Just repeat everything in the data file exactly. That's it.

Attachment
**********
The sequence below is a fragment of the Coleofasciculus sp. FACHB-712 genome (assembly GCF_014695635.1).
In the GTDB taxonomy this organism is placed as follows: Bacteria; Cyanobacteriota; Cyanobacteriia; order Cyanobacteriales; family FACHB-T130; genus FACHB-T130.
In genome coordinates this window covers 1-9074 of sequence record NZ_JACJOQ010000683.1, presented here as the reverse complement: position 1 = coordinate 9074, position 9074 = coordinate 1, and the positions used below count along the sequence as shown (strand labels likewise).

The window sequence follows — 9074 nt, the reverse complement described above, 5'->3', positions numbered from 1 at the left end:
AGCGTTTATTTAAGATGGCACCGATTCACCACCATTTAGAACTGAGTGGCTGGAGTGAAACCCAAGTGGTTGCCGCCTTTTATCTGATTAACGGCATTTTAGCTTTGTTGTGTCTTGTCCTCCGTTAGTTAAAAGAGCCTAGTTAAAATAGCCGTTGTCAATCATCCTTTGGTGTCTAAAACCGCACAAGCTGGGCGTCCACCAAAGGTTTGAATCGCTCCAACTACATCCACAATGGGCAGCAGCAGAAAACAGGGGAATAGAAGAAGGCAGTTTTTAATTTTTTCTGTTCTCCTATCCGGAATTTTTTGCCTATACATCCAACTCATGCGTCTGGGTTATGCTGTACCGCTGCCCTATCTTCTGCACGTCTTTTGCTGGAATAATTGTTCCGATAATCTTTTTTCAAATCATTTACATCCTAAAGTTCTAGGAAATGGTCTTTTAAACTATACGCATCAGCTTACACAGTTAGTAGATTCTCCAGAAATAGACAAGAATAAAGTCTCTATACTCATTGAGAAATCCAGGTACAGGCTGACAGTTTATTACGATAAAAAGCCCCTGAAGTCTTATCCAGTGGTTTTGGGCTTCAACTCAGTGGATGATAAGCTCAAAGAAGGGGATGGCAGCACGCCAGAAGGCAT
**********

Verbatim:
The sequence below is a fragment of the Coleofasciculus sp. FACHB-712 genome (assembly GCF_014695635.1).
In the GTDB taxonomy this organism is placed as follows: Bacteria; Cyanobacteriota; Cyanobacteriia; order Cyanobacteriales; family FACHB-T130; genus FACHB-T130.
In genome coordinates this window covers 1-9074 of sequence record NZ_JACJOQ010000683.1, presented here as the reverse complement: position 1 = coordinate 9074, position 9074 = coordinate 1, and the positions used below count along the sequence as shown (strand labels likewise).

The window sequence follows — 9074 nt, the reverse complement described above, 5'->3', positions numbered from 1 at the left end:
AGCGTTTATTTAAGATGGCACCGATTCACCACCATTTAGAACTGAGTGGCTGGAGTGAAACCCAAGTGGTTGCCGCCTTTTATCTGATTAACGGCATTTTAGCTTTGTTGTGTCTTGTCCTCCGTTAGTTAAAAGAGCCTAGTTAAAATAGCCGTTGTCAATCATCCTTTGGTGTCTAAAACCGCACAAGCTGGGCGTCCACCAAAGGTTTGAATCGCTCCAACTACATCCACAATGGGCAGCAGCAGAAAACAGGGGAATAGAAGAAGGCAGTTTTTAATTTTTTCTGTTCTCCTATCCGGAATTTTTTGCCTATACATCCAACTCATGCGTCTGGGTTATGCTGTACCGCTGCCCTATCTTCTGCACGTCTTTTGCTGGAATAATTGTTCCGATAATCTTTTTTCAAATCATTTACATCCTAAAGTTCTAGGAAATGGTCTTTTAAACTATACGCATCAGCTTACACAGTTAGTAGATTCTCCAGAAATAGACAAGAATAAAGTCTCTATACTCATTGAGAAATCCAGGTACAGGCTGACAGTTTATTACGATAAAAAGCCCCTGAAGTCTTATCCAGTGGTTTTGGGCTTCAACTCAGTGGATGATAAGCTCAAAGAAGGGGATGGCAGCACGCCAGAAGGCAT